GCSE Philosophy and Ethics Full Course The Nature of Belief Module Two Key Areas… Private and public worship Christian prayer and contemplation The importance of food and fasting The architecture of Church buildings The use of music and art in worship The use of symbols Worship
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GCSE Philosophy and EthicsFull Course
The Nature of Belief
Christians feel that this time of private worship gives them a solid foundation on which to base their lives day by day
This follows a written pattern set down in a prayer book. While the Bible readings and hymns vary each service to suit the theme of the worship, the basic structure of the service stays the same each week. The familiarity of the service provides comfort, as does the continuity of the text being unaltered over centuries.
Anglican, RC and Orthodox churches mainly follow a set liturgy.
This type of worship does not follow a set order of service / liturgy. While the services may have a general structure, the form it takes varies each week. Non-Liturgical worship is likely to be Bible-centred, with an emphasis on modern hymns. There is a stronger feeling of freedom and emotion in the service. The emphasis is on participation, and anyone can lead the congregation in spontaneous prayer.
Most Christians belong to a local Church and attend services in their place of worship on Sundays. Church services mostly fall into one of two categories:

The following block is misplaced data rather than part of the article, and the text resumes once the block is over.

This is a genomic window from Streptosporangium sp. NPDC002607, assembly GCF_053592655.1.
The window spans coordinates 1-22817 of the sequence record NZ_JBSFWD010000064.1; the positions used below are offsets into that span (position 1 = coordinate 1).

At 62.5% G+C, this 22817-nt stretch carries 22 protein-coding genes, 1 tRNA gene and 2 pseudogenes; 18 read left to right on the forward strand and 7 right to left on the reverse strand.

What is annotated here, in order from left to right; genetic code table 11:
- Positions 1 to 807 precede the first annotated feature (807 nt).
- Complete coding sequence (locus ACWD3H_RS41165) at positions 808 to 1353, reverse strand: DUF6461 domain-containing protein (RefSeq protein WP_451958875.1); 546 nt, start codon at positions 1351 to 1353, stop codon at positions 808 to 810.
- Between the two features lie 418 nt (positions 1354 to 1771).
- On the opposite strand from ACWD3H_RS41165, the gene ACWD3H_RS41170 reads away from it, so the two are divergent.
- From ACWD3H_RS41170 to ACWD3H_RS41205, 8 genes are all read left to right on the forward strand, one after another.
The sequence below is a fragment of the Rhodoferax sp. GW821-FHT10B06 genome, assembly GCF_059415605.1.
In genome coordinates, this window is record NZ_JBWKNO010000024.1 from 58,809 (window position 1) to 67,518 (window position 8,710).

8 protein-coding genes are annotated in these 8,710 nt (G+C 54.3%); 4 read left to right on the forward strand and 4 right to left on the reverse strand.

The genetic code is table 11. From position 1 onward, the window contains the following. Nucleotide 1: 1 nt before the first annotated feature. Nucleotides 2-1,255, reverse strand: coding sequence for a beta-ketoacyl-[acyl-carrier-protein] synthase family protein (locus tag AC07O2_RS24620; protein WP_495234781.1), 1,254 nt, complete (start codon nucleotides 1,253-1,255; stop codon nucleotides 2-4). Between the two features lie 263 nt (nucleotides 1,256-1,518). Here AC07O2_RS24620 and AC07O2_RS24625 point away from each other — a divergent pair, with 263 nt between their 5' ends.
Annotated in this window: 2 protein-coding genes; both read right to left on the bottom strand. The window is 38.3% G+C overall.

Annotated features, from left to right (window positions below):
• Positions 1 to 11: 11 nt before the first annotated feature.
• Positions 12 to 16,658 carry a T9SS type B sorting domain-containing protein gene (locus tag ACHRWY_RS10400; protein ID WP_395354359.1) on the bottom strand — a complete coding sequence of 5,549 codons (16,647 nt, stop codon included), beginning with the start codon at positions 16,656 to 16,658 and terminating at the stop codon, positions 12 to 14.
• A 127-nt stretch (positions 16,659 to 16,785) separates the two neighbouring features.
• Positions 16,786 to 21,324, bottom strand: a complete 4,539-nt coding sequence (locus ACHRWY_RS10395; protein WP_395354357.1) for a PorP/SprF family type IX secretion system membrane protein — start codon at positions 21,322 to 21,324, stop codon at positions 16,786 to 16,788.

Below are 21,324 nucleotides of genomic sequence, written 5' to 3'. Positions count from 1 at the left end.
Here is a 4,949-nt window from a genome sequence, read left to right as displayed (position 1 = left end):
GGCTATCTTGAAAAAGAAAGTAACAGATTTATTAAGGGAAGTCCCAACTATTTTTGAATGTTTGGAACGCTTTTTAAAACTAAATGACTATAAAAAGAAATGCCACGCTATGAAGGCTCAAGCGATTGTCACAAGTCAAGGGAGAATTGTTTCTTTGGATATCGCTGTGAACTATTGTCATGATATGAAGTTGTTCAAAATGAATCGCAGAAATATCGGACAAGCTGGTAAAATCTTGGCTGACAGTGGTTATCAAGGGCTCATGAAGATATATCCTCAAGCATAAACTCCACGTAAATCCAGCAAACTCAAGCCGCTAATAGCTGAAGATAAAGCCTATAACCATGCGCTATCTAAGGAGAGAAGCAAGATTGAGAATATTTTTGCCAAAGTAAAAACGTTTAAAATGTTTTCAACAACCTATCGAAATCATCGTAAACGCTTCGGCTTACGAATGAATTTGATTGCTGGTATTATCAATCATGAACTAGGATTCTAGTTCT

Sermon: sometimes called the ‘homily’ – is a talk given by a minister. It explains the meaning of a passage from the Bible and how people might apply it to their lives.
Prayers: they play a very important part in all Christian worship. The worshippers add ‘Amen’ at the end of the prayer. Sometimes people speak the prayer out loud.
What do you find
in most Church
Hymns: these are poetry set to music. By singing them together, worshippers are expressing a spiritual fellowship with each other.
Bible readings: this is where a Bible passage is read aloud, often by a member of the congregation.
The Lord’s prayer (Our Father - RC) is the most important of all Christian prayers. This is because it is the only one that Jesus actually taught his own disciples to use.
Our Father in Heaven
Hallowed be your name
Thy kingdom come,
Thy will be done,
On earth as it is in heaven.
Give us today our daily bread.
Forgive us our debts as we also have forgiven our debtors.
And lead us not into temptation.
But deliver us from the evil one.
This involves sprinkling holy water over the head of a young baby to indicate that he /she is being welcomed into the fellowship of the Christian Church.
RCs, Anglicans and Orthodox Churches baptise babies.
Baptists and a few other Non-Conformist Churches baptise adults who have come to believe in Jesus Christ as their saviour. Those baptised are fully immersed beneath the water. This is why the service is often called ‘baptism by immersion’.
In some Churches, services of baptism are very important. This can take 2 different forms:
Intercession: praying for other people who are in need
Adoration: praising God for his greatness
Petition: praying for their own needs
Thanksgiving: thanking God for all His good gifts. Christians believe that everything comes in/directly from God
Confession: Christians believe that they are sinners who need to ask for God’s forgiveness before they pray
‘Lord Jesus Christ, Son of God, have mercy on me’